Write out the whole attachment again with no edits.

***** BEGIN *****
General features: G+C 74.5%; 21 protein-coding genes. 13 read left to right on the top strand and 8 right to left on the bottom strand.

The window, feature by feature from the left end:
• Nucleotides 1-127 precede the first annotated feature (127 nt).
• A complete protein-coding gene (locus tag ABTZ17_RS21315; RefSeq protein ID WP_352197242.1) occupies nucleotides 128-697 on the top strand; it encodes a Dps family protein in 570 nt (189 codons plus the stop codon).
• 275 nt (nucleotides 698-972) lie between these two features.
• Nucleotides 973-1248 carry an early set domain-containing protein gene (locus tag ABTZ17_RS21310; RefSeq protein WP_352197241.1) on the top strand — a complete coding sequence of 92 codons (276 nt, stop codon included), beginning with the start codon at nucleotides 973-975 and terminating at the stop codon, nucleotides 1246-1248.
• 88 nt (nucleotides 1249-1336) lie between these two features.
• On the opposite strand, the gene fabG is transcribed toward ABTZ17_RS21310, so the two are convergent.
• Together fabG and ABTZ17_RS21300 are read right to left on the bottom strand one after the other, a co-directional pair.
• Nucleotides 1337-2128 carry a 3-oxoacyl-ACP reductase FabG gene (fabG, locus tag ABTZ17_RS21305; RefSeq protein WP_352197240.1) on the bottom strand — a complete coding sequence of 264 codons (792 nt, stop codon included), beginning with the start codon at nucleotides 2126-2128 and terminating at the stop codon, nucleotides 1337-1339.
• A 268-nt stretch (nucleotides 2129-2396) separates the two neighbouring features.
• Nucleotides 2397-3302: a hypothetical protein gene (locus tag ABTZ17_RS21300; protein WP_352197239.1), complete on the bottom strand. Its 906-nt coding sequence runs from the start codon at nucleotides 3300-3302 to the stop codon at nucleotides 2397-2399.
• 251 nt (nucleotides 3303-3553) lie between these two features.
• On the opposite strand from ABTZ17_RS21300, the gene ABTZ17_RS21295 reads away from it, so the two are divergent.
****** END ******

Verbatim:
General features: G+C 74.5%; 21 protein-coding genes. 13 read left to right on the top strand and 8 right to left on the bottom strand.

The window, feature by feature from the left end:
• Nucleotides 1-127 precede the first annotated feature (127 nt).
• A complete protein-coding gene (locus tag ABTZ17_RS21315; RefSeq protein ID WP_352197242.1) occupies nucleotides 128-697 on the top strand; it encodes a Dps family protein in 570 nt (189 codons plus the stop codon).
• 275 nt (nucleotides 698-972) lie between these two features.
• Nucleotides 973-1248 carry an early set domain-containing protein gene (locus tag ABTZ17_RS21310; RefSeq protein WP_352197241.1) on the top strand — a complete coding sequence of 92 codons (276 nt, stop codon included), beginning with the start codon at nucleotides 973-975 and terminating at the stop codon, nucleotides 1246-1248.
• 88 nt (nucleotides 1249-1336) lie between these two features.
• On the opposite strand, the gene fabG is transcribed toward ABTZ17_RS21310, so the two are convergent.
• Together fabG and ABTZ17_RS21300 are read right to left on the bottom strand one after the other, a co-directional pair.
• Nucleotides 1337-2128 carry a 3-oxoacyl-ACP reductase FabG gene (fabG, locus tag ABTZ17_RS21305; RefSeq protein WP_352197240.1) on the bottom strand — a complete coding sequence of 264 codons (792 nt, stop codon included), beginning with the start codon at nucleotides 2126-2128 and terminating at the stop codon, nucleotides 1337-1339.
• A 268-nt stretch (nucleotides 2129-2396) separates the two neighbouring features.
• Nucleotides 2397-3302: a hypothetical protein gene (locus tag ABTZ17_RS21300; protein WP_352197239.1), complete on the bottom strand. Its 906-nt coding sequence runs from the start codon at nucleotides 3300-3302 to the stop codon at nucleotides 2397-2399.
• 251 nt (nucleotides 3303-3553) lie between these two features.
• On the opposite strand from ABTZ17_RS21300, the gene ABTZ17_RS21295 reads away from it, so the two are divergent.